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What you need to know about data center backup in Davis
Data centers may be giving way to the cloud, but there are still quite a few companies running them and this means that there are still quite a few companies that need to manage data center backups. With that in mind, here is a quick guide to what you need to know about data center backup in Davis.
Data center backups are not just about data
When you run your own data center, you are responsible for backing up everything you need to keep your operations running. A large part of this will, of course, be data, but it will also include resources (such as operating systems, applications and configurations) and the infrastructure itself.
You do not necessarily have to back up (or archive) everything, although this is far from unusual, but you do need to back up your core data. This includes data required to keep on the right side of the law, such as your tax records.
Data center backups can be very complex
Leaving aside the issue of infrastructure (including and especially mobile devices), data center backups can still be massively complex. These days, even SMBs can be running multiple operating systems (e.g. Windows on the front-end and Linux on the back-end) and countless applications plus they will also usually generate vast quantities of data, some of which will be subject to special legal requirements (e.g. sensitive data). That’s before you get to the issue of virtualized environments.
This means that not only do companies, even SMBs, need to manage them with the help of appropriate tools, but they may also actually need to use a variety of tools to do the same job. For example, you may find that, no matter how hard you look, you just cannot find one piece of data center backup management software which does everything you need it to do. The typical workaround would be to have one piece of data center backup management software that does most of what you want it to do, plus one or more additional tools to plug the gap(s).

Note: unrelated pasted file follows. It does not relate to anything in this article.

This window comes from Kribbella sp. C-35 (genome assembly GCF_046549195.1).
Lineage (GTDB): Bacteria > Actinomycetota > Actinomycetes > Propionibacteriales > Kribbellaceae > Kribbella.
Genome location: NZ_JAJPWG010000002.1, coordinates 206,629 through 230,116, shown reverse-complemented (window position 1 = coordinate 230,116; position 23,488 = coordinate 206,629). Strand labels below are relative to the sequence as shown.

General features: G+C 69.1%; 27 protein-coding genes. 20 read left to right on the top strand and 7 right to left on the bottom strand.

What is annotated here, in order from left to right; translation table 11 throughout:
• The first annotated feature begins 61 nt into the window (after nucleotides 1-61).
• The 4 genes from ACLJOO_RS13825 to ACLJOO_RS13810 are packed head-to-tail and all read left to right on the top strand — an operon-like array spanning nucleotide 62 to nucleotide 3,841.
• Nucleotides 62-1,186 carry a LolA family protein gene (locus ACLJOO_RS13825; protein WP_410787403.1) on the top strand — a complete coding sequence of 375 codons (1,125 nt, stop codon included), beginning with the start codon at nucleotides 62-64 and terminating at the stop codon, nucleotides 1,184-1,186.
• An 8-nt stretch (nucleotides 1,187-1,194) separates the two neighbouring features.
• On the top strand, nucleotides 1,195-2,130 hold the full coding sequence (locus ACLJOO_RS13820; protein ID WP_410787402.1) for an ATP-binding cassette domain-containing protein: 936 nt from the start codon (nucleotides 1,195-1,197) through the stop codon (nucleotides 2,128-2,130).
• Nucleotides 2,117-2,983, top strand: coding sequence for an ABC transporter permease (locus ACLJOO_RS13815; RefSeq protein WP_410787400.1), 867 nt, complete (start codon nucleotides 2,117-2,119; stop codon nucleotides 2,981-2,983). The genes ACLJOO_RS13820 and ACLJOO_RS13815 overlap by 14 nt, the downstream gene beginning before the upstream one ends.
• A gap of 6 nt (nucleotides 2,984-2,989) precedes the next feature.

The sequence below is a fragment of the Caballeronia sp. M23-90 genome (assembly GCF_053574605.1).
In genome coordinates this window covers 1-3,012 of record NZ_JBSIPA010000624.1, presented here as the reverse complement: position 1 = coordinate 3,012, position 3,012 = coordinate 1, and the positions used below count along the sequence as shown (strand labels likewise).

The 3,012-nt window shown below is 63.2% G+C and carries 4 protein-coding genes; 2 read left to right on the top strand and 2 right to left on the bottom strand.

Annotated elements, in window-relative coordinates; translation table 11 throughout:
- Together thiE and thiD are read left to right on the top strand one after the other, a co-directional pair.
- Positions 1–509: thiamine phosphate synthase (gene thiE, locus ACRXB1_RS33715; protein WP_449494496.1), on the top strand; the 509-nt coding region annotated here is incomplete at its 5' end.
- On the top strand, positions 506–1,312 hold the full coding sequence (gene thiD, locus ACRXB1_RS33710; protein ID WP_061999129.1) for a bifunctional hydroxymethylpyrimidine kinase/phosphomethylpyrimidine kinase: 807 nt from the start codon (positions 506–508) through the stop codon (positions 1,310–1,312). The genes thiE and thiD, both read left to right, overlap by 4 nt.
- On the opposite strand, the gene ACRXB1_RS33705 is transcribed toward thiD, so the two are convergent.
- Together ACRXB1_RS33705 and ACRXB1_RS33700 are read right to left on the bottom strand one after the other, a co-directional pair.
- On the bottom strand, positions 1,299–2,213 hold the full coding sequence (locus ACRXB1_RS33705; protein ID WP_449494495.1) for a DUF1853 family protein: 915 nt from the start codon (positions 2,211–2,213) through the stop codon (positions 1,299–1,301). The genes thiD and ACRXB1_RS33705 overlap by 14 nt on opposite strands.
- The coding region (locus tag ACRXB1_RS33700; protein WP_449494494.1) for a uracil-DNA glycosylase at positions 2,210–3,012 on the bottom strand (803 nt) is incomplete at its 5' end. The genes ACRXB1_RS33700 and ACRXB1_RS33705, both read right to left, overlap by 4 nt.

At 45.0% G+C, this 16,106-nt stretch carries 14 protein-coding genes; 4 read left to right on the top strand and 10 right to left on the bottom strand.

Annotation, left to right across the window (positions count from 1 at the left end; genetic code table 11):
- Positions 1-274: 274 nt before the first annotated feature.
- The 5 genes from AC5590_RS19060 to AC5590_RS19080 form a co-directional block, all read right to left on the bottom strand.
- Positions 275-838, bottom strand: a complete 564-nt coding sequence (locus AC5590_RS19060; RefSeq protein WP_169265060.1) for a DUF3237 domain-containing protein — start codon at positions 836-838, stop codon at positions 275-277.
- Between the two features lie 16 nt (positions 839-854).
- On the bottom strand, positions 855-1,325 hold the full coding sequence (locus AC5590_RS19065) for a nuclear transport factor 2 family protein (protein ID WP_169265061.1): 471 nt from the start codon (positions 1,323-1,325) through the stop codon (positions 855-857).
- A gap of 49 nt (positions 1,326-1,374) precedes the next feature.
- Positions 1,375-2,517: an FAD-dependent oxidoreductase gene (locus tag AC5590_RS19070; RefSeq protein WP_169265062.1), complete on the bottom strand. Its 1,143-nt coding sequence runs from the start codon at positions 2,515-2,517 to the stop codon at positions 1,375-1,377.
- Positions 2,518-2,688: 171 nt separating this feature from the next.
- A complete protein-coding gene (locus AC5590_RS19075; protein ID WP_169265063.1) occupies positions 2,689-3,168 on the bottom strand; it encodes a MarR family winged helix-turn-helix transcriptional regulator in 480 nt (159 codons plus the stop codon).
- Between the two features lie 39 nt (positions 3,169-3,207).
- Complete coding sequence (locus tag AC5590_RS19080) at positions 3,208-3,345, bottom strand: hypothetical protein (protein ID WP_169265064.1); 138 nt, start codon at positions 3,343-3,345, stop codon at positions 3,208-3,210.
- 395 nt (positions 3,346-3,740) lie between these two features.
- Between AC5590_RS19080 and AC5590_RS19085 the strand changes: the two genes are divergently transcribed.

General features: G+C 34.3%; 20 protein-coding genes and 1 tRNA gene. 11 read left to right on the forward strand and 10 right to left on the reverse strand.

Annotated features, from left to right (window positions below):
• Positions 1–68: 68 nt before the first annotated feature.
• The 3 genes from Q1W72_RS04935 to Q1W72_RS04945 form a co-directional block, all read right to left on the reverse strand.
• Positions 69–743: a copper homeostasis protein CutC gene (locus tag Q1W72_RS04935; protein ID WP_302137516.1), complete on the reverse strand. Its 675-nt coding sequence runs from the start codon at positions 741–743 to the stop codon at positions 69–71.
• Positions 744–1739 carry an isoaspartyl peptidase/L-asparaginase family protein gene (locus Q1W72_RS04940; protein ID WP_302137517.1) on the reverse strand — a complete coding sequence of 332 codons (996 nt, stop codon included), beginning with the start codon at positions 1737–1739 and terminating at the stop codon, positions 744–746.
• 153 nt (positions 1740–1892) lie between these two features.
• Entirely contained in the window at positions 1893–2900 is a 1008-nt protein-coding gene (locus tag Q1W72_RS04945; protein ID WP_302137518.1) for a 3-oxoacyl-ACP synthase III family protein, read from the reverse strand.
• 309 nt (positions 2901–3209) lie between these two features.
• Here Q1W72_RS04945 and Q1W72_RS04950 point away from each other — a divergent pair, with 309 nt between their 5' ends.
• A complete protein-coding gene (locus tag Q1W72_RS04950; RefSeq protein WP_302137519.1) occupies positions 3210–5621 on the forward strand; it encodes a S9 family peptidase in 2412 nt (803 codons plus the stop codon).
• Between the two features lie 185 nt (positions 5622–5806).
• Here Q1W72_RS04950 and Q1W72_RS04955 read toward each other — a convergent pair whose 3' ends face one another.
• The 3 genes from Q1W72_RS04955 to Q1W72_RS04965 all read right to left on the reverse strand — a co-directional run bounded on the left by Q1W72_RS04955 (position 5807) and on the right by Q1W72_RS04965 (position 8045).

Choosing the right data center backup management tools
If you are on the smaller side of the SMB range, you may want to look at hardware-based solutions or cloud-based solutions (Backup-as-a-Service). The former are still convenient (particularly as they often come with storage). They have, however, largely fallen out of favor in preference to BaaS as they are very vulnerable to failure. They also take up a lot of space on-site and this can be an issue even in data centers.
This leaves software-based solutions and hybrid solutions that combine software and BaaS. These are likely to be the only feasible options for anything other than the smallest of SMBs. Most software/hybrid solutions offer an evaluation period (usually 30 days) and you should make use of this to do thorough testing to make sure that a vendor’s support for any given platform is as robust as their marketing suggests.
Speaking of support, it’s also a good idea to check what ongoing help you can expect from the vendor. It may be a cliche, but modern data centers really do tend to resemble spider’s webs, which means that a tiny change in one part of the data center can lead to a breakdown in a completely different part and hence cause your data center backup software to malfunction. You are therefore likely to need ongoing support from somewhere and ideally, this will be a combination of the software vendor and your data center backup partner.
Choosing the right storage for your data center
Most data center managers will be taking two backups, one local and one off-site. The local one at least will usually be taken to physical media and, these days, the choice is essentially between tapes, hard drives, and SSDs. Tapes have long been favored for their reliability, but their slowness is increasingly becoming an issue. Hard drives are faster but are prone to failures. SSDs are extremely fast, but, while they are becoming more affordable, they are still expensive and when they fail, they tend to do so without warning.
Increasing numbers of organizations, even SMBs, are adopting a “disk-to-tape” approach of running data through SSDs, which buffer, compress and deduplicate it before transferring it to tape.
For your off-site data center backup, you have the choice between physical media or the cloud. The former may have a higher degree of security, but this has to be set against the risk of delayed recovery due to having to fetch physical media from an off-site storage location.
If you’d like to speak to a reputable and experienced data center backup partner in Davis, please click here now to contact Salient IT.